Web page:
More articles by

Vandana Kohli
Vandana Kohli


Halves of a whole


The first step to realising your potential is to accept your shortcomings

One of our deepest desires is to veer towards purity. Here, rather than a moral value of any particular tradition, purity is defined more as our ability and the process to touch peak potential and to express ourselves. When unimpeded, we are led to feel fulfilled and content. Both spark joy within.

By this measure, all that is impure is what holds us back from knowing our potential and expressing it. These could be impulses from outside or from within our own selves.

Those from the outside, irrespective of what they are, have one thing in common. They are usually distracting—things and processes that dilute the power of our concentration. We may fail to see their impact on us and may give in to them time and again, till we recognise their true nature and are ultimately unmoved by their power to distract.

Recognising impurity within

The internal impediments are usually indicative of conflict within. Conflict, for whatever reason, holds us back from flowing freely and lightly towards better expression. Somewhere at the root is a desire to resolve it, but since we may not have identified it clearly to begin with, it persists.

Thus, the impurities within can prove more challenging to spot and work on. Some, like a propensity towards addiction, may be more obvious to identify. The less obvious ones usually manifest as defiance, aggression and resistance.

Interestingly, the approaches we adopt to deal with them often reflect the same tone. We either indulge the impurities within us defiantly or we tend to ignore them, trying to resist acknowledging them. A third approach is that we tend to fight them.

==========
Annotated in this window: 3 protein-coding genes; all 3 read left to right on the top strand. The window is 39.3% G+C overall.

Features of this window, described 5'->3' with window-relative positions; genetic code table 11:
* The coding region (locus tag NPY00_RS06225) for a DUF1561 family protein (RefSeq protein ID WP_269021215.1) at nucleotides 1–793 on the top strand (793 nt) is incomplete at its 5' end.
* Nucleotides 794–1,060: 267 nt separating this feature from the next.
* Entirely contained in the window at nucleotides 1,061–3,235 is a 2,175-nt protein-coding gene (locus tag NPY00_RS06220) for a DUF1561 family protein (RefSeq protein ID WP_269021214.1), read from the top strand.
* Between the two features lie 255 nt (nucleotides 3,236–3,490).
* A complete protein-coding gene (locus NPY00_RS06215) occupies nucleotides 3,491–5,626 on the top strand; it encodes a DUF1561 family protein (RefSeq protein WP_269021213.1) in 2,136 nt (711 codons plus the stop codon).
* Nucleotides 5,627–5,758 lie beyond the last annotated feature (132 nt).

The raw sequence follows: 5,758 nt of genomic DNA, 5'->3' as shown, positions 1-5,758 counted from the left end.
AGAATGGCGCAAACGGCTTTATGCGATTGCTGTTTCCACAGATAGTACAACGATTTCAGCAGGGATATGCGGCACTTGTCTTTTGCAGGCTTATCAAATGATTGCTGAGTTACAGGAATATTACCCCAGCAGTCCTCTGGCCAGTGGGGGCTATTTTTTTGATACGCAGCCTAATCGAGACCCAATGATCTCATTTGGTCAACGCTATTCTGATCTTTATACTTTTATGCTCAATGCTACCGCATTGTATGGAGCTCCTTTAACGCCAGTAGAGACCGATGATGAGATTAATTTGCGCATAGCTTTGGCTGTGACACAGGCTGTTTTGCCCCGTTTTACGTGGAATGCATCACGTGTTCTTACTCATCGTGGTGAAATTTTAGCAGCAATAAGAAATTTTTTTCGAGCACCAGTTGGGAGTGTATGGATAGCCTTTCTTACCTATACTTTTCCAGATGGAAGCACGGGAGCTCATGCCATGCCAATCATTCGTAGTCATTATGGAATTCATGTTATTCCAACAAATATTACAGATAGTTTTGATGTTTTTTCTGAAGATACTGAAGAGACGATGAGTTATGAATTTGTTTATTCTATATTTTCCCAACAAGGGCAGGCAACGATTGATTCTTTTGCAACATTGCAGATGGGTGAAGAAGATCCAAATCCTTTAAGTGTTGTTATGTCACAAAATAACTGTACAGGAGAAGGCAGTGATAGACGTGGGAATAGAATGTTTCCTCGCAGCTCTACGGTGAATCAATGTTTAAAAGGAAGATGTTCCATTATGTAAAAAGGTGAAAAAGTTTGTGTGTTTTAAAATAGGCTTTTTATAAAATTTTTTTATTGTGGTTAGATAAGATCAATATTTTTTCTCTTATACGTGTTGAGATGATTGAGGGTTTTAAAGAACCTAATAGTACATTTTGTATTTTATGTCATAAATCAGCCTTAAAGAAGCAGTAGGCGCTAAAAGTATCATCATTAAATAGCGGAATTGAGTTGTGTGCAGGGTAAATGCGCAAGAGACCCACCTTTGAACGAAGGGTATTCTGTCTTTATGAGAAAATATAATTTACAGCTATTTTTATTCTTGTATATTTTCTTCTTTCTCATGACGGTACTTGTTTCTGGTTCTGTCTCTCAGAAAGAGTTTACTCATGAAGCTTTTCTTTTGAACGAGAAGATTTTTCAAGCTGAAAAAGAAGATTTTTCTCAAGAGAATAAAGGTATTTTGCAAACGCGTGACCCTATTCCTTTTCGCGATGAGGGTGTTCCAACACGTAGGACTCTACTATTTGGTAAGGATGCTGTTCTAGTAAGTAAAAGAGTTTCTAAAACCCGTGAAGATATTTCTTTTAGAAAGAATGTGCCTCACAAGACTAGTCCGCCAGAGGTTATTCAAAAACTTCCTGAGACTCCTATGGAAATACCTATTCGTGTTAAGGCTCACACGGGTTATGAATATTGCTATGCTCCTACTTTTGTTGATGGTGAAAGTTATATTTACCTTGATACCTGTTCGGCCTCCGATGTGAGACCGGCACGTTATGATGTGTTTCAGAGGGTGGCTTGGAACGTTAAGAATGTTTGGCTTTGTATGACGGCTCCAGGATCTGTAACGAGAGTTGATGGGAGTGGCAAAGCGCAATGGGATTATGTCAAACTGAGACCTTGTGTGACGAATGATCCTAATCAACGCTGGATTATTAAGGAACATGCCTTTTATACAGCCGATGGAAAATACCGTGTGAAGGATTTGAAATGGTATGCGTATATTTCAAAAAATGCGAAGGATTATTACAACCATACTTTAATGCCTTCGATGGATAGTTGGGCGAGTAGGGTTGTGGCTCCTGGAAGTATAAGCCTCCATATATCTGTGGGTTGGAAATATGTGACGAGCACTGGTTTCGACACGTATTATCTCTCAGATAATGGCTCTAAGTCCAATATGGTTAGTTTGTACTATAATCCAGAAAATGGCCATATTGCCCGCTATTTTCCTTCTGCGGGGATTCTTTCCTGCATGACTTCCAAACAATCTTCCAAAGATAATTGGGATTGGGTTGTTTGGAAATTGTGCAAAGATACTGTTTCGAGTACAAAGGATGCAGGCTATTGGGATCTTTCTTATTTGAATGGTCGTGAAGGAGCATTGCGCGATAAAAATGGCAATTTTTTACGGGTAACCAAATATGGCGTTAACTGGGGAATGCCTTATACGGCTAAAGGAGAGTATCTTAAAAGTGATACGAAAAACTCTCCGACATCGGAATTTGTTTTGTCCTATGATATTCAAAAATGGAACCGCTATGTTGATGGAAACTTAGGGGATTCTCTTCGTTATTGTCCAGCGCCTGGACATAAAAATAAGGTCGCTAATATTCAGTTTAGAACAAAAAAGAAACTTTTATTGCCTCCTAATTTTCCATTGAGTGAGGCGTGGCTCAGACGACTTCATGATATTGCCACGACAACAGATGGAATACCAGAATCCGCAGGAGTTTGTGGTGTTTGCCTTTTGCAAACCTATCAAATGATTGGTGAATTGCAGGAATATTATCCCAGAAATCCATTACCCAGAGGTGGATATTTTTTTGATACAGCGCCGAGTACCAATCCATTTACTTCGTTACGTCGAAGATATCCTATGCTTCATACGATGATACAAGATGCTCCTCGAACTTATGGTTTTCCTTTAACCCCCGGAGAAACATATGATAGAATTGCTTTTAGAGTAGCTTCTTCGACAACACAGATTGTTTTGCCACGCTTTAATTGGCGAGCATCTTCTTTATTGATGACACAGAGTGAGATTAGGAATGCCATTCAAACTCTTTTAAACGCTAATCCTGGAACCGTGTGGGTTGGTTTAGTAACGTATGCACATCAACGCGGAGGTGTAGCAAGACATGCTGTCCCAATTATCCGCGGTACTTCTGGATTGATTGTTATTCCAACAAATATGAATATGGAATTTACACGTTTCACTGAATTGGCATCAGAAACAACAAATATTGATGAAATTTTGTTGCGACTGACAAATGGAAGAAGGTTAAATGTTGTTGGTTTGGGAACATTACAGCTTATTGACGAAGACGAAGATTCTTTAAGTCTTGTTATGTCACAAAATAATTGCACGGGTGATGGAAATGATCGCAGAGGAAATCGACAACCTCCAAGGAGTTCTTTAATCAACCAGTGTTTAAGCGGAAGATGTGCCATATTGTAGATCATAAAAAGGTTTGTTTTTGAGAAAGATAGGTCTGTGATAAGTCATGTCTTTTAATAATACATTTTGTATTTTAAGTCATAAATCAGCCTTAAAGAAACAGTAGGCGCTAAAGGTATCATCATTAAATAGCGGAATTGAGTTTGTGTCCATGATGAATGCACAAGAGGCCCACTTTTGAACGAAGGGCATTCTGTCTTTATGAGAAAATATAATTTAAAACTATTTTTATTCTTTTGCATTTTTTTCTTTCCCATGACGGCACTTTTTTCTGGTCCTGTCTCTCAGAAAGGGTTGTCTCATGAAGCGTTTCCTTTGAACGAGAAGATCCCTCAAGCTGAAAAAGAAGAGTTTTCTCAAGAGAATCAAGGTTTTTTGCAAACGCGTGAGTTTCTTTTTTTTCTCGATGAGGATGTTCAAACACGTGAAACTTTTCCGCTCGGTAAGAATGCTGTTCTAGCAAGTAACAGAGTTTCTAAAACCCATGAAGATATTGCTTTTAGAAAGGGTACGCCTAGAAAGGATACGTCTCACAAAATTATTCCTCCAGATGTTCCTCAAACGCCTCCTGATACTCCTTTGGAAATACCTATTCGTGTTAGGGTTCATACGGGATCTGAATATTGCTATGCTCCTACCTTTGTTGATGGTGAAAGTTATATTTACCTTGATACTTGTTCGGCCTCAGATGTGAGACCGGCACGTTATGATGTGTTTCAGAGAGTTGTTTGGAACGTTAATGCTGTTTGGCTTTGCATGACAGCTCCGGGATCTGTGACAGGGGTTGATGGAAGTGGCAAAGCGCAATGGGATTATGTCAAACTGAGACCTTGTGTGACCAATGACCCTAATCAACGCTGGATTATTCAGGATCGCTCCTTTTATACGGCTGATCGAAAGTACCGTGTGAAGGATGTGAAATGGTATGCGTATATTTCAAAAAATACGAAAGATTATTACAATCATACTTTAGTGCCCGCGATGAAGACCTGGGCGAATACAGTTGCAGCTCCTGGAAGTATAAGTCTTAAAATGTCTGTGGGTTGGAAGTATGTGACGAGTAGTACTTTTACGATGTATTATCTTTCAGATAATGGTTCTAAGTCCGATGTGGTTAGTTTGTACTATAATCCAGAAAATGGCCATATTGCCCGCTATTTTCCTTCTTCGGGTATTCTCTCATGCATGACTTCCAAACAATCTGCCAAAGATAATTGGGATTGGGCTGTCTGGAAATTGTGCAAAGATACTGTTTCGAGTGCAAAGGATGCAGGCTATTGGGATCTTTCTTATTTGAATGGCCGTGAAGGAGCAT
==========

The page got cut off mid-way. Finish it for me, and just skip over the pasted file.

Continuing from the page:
These are all aggressive strategies and, therefore, throw up their own wheels of reaction that then complicate the inner landscape, adding to the confusion and noise within. Another, more effective way of dealing with internal impediments to peak potential involves a gentler, more restful method.

Transforming impurity

A conscious mind is usually aware of its internal impediments. A step ahead is to observe and then accept internal impurities, in any form and measure, which hold us back. These could be personal traits of stubbornness, passion in excess or reactions to events in our upbringing and environment. In accepting them, whatever they are, we take the sting out of them and loosen their hold on us. Each time we are consciously aware of their workings in us, a little of their force dissolves and that energy, instead, is transformed into things more creative.

This is done through personal effort and experience. Each one makes his or her effort. It is a simple and profoundly effective method to cut the pulls and pushes of things that hold us back.

Pure and impure

While direct experience is the method, the advaita (non-dual) philosophies of India that stress the concept of oneness in all things, validate this process of transformation. Pairs of opposites—pain-pleasure, light-dark, high-low—are considered two sides of the same coin. Pain defines pleasure, the dark gives meaning to light, low supports high and so on. If all is of one essence, then nothing need be rejected. All is of use, even the impediments within.

Impurity, then, is another means to purity. The key lies in including it within a larger, gentler awareness. Our acceptance takes the force out of it, as with all things dark. The dark, after all, is in want of love.

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The Week

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